With our new Virtually Bison Books tours, you can explore Western Literature from your home or on the road. Backcountry Bisons is the newest tour featuring an array of memoirs that bring the reader into the Western environments that the authors explored, hiked, or connected with in an inspiring way.
Below author Quinn Grover discusses implications of COVID-19 for Western towns he loves. He teaches English at Brigham Young University–Idaho. His work has been published in national fly-fishing magazines such as the Flyfish Journal, the Drake, and American Angler as well as literary outlets such as Newfound, Cirque, and Juxtaprose. His book, Wilderness of Hope, is one of the titles featured in the Backcountry Bisons virtual tour.
Western Trout Towns in the Age of COVID-19
In 2019, a year that seems to be an eternity in the past, I finished my PhD and I published Wilderness of Hope (Bison Books, 2019). It was the culmination of years of hard work and some good luck. It was also the end of things. There was a rush of joy and accomplishment, but there was also a kind of hole that was ready to be filled.
Selfishly, I was planning to fill that hole with lots and lots fly fishing. One thing I had chosen to sacrifice, even while working on a book about fly fishing, was the act of fishing itself. I hadn’t stopped fishing but I had dialed back my fishing trips so that I could accomplish my goals and still spend time with my family. This year was the year I would make up for lost time. I planned to chase trout in Utah, Montana, Wyoming, and across my home state of Idaho. I was looking forward to seeing rivers that I had missed and stopping in small towns that I had fond memories of, places with as many fly shops as there were gas stations. I love these little Western trout towns. Places were everyone knows when the salmonflies are hatching and what that means for both the fish and the anglers.
Then came COVID-19 and I began to worry about these places. Rural mountain towns are often isolated from major health care facilities, creating what researchers call “medical deserts.” At the same time, many of the local economies of these trout towns rely on the fishing industry. Places like Ennis, Montana, and Ketchum, Idaho. Places like Dutch John, Utah.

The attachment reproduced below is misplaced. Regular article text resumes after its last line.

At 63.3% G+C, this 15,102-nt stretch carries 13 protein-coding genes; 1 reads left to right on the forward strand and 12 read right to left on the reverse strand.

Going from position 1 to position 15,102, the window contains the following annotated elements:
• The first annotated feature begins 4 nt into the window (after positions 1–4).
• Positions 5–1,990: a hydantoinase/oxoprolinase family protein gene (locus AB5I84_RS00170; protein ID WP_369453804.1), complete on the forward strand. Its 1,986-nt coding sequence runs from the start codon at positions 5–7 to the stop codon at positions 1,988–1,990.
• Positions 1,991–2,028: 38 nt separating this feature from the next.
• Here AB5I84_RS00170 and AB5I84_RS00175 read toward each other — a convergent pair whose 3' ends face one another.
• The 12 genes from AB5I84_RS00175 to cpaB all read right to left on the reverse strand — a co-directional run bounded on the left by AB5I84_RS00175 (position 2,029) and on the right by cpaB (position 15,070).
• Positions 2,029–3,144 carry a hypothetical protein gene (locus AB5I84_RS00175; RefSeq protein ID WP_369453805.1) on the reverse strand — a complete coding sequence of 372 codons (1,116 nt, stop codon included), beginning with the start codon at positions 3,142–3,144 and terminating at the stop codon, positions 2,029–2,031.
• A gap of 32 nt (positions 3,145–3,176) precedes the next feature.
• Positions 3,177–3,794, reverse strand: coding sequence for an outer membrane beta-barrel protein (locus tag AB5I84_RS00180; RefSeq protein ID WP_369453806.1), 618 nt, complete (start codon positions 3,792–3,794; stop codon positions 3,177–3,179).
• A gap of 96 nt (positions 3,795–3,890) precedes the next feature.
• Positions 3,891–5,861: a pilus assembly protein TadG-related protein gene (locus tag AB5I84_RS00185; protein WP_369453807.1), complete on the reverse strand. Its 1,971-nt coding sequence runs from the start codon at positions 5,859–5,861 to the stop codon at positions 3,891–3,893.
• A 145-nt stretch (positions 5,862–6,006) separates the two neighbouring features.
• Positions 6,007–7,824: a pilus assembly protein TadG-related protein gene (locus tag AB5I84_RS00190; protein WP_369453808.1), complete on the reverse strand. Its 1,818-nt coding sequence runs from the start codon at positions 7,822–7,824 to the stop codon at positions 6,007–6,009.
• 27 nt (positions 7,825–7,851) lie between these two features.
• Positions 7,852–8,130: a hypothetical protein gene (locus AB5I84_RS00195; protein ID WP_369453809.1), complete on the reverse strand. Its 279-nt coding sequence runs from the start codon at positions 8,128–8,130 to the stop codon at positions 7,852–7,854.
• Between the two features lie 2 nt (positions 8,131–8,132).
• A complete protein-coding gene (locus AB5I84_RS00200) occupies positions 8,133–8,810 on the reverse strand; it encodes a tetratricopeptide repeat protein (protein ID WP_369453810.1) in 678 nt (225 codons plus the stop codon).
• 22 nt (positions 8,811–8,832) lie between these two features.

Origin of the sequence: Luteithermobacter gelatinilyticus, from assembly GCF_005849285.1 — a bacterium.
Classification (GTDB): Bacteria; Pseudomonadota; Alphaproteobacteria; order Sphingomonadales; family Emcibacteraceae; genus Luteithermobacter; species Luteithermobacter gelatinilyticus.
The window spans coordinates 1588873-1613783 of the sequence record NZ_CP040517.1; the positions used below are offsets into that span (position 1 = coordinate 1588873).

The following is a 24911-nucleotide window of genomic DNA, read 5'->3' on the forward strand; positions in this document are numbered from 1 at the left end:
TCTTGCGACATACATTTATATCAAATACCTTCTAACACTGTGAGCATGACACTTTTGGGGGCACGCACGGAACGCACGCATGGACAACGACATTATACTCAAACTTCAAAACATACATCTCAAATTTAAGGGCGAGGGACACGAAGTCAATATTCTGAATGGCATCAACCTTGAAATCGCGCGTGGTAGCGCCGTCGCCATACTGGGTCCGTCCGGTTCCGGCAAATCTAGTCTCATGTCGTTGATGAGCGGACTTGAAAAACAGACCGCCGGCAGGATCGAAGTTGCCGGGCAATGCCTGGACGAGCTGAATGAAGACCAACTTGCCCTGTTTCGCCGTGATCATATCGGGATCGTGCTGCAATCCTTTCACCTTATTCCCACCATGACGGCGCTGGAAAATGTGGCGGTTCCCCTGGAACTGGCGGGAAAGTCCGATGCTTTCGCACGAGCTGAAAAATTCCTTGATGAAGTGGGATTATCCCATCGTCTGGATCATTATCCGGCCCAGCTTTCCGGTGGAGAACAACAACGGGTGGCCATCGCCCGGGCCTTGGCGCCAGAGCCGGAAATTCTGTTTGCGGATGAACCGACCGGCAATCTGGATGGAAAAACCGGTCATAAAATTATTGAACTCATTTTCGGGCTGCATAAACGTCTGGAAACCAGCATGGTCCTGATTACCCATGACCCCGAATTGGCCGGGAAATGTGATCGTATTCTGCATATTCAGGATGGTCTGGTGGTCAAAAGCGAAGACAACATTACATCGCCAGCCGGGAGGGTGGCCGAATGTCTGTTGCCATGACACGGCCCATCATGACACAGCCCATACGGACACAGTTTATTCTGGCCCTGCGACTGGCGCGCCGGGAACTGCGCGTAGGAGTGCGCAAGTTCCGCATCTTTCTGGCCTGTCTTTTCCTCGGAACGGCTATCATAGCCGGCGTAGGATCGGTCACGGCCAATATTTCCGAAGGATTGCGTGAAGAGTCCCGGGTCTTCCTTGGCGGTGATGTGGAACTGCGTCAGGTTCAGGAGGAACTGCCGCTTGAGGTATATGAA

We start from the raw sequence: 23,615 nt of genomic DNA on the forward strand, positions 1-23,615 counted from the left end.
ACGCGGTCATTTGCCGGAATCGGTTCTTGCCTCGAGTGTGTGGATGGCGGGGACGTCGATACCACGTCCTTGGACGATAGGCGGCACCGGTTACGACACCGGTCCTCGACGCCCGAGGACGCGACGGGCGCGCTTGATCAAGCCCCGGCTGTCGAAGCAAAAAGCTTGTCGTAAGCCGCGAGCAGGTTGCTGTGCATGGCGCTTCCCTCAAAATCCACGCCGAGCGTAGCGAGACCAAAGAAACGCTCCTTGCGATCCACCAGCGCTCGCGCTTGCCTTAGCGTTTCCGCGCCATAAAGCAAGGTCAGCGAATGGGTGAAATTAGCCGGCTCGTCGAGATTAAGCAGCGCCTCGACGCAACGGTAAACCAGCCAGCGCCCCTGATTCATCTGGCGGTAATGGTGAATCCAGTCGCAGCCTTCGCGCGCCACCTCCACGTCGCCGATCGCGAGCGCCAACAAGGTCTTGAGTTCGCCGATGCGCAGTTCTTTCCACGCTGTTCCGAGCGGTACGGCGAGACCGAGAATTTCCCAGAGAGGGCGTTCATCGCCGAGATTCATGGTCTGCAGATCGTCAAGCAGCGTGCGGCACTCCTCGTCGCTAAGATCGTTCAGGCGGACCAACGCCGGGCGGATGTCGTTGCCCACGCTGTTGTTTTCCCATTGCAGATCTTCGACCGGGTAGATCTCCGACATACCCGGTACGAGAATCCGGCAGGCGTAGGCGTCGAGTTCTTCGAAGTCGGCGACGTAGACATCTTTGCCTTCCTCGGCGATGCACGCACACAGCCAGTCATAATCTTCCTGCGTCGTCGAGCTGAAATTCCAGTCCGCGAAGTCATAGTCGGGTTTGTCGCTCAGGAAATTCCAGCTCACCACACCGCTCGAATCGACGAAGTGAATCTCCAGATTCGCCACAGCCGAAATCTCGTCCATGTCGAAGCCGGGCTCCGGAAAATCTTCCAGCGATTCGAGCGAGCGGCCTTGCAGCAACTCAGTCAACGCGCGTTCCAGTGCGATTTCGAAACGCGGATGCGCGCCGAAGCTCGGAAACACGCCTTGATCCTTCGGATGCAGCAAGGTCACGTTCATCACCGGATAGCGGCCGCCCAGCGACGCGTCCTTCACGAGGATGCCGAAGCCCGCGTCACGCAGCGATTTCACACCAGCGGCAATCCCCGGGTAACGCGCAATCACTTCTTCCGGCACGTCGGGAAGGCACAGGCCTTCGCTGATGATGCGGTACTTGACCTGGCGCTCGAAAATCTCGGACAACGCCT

Dutch John is located in northeastern Utah and to call it a town is perhaps a bit generous. It has two fly shops that also sell gasoline and food along with a host of cabins and homes. It sits in the midst of a sprawling high desert, miles from any freeway, the landscape punctuated by stands of cedar trees and pairs of antelope. The town is near Flaming Gorge dam, which—when it was completed in 1964—flooded the otherworldly red rock canyon that had been named “Flaming Gorge” by John Wesley Powell nearly a hundred years earlier. In the canyon below the dam, the Green River is a cold and clear trout fishery that sits in stark and beautiful contrast to the desert that houses it. Thanks to the gift of public lands and a father who likes to wander, I have been fishing that river since my teenage years and I spent the winter tying flies in preparation for a trip back.
My trip to Dutch John was planned for April. I was meeting a friend I have been fishing with for decades. In the weeks leading up to the trip, we didn’t know what to do. Dutch John is located in Daggett county, which (as of this writing) still hasn’t had a confirmed case of COVID-19, but it is ill equipped to handle any kind of outbreak as the closest hospital is more than forty miles away. Yet Dutch John’s economy is utterly dependent on people like us coming to fish the Green River.
In the end, we postponed the trip for a month and went in May. We wore masks and avoided indoor gathering as best we could. We mostly avoided people while still spending money at local businesses. And we caught a lot of fish. But I came home uneasy, unsure if we had made the right choice even as Daggett county remained virus free. Tightropes like this one are being walked across the West in trout towns and other mountain gateways that rely on visitors from out of town and out of state coming to recreate and bringing their wallets.
It’s an old trope in American literature that a person can escape to the West and leave the complications of city life behind. Think of Huck Finn’s promise to “light out for the territory” to avoid being “sivilized” by Aunt Sally. Such a trope suggests that a kind of pastoral simplicity characterizes the rural West. But I have been struck this year by how wrong that thinking can be. Separated by the wide-open spaces that the region has become synonymous with and the West’s own urban centers, rural Western towns are not simpler than other places. Instead, these towns are complicated in their own specific ways. They have unique challenges related to health care, resource extraction, recreation, water, schools, climate change, and public lands. These challenges and the towns that face them can easily be caricatured or misunderstood by a public that increasingly lives in urban areas.
Many of us visit these towns because they provide access to public lands. We go to wilderness areas and national parks for many reasons, including that same sense of escape that Huck Finn was looking for. But as we do, we would do well to remember that the cultural and bioregional networks of the West are complex entities, operating in a landscape that has long enchanted humanity while resisting human efforts to remake it into a paradise of simplicity.